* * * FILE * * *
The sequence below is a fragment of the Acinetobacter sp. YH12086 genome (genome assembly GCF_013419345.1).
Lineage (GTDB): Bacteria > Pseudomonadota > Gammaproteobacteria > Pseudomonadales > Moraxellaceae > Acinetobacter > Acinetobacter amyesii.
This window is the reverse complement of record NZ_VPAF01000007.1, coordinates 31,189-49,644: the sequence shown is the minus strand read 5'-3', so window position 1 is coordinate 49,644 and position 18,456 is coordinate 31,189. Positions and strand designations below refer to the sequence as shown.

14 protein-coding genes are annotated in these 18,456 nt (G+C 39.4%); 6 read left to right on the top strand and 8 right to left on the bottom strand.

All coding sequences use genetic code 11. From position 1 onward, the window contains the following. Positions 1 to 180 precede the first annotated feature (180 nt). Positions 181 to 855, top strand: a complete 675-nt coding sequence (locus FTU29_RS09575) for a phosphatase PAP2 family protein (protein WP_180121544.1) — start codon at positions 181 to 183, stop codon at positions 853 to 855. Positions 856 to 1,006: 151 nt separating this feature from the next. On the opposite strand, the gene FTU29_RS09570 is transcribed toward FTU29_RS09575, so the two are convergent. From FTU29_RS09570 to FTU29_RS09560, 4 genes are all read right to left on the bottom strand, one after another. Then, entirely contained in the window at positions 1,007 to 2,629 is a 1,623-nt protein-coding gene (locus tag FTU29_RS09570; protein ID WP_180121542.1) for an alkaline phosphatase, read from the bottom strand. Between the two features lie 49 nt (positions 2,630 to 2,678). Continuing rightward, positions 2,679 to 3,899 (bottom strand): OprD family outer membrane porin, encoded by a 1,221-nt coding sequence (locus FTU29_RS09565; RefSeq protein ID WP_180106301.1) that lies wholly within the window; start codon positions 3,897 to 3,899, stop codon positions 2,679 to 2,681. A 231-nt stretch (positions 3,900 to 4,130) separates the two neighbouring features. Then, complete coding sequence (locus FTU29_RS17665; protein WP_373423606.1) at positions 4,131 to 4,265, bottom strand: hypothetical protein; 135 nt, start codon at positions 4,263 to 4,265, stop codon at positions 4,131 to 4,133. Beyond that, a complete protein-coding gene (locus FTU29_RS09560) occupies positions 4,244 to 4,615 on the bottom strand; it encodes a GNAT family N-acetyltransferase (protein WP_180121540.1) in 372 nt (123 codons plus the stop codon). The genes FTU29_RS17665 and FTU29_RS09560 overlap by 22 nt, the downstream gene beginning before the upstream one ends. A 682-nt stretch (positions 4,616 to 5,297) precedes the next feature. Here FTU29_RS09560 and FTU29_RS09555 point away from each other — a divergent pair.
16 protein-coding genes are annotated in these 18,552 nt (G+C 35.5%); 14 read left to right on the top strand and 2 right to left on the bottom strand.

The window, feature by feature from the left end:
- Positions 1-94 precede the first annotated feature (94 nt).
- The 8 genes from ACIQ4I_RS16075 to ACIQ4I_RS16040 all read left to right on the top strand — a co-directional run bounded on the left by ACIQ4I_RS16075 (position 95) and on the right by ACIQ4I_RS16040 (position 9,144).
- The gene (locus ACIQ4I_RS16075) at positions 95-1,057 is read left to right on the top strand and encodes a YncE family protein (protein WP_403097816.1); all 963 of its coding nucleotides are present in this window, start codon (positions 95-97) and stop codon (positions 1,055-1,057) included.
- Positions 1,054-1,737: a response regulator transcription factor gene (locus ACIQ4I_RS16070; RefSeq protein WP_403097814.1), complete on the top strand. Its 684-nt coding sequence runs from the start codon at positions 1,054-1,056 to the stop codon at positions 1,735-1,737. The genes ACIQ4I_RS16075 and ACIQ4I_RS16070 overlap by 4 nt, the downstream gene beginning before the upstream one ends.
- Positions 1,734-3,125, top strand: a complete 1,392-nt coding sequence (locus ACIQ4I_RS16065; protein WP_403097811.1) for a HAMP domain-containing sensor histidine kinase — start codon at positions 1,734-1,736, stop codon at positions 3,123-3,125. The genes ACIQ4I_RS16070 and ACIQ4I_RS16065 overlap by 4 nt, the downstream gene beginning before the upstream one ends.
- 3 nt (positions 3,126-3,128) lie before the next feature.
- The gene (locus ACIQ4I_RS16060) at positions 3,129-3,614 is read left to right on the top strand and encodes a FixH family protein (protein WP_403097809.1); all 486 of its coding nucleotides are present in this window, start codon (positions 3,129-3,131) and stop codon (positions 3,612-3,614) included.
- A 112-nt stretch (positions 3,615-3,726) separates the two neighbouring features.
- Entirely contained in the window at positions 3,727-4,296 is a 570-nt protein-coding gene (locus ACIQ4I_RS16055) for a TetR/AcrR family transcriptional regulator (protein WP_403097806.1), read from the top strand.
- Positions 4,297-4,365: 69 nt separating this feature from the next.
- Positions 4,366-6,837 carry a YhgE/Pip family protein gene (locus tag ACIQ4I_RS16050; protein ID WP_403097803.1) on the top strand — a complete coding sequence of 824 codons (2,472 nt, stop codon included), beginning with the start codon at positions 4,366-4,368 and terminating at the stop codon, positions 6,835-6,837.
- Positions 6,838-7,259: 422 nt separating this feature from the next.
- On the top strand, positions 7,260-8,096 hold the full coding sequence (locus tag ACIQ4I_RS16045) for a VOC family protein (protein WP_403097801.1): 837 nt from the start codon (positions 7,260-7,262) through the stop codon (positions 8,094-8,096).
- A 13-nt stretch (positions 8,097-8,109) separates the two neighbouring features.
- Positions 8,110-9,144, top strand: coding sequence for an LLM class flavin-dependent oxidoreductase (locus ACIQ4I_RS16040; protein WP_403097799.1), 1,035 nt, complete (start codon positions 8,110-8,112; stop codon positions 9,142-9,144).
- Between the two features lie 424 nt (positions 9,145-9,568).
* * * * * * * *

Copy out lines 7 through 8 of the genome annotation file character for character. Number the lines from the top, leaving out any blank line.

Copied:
The window, feature by feature from the left end:
- Positions 1-94 precede the first annotated feature (94 nt).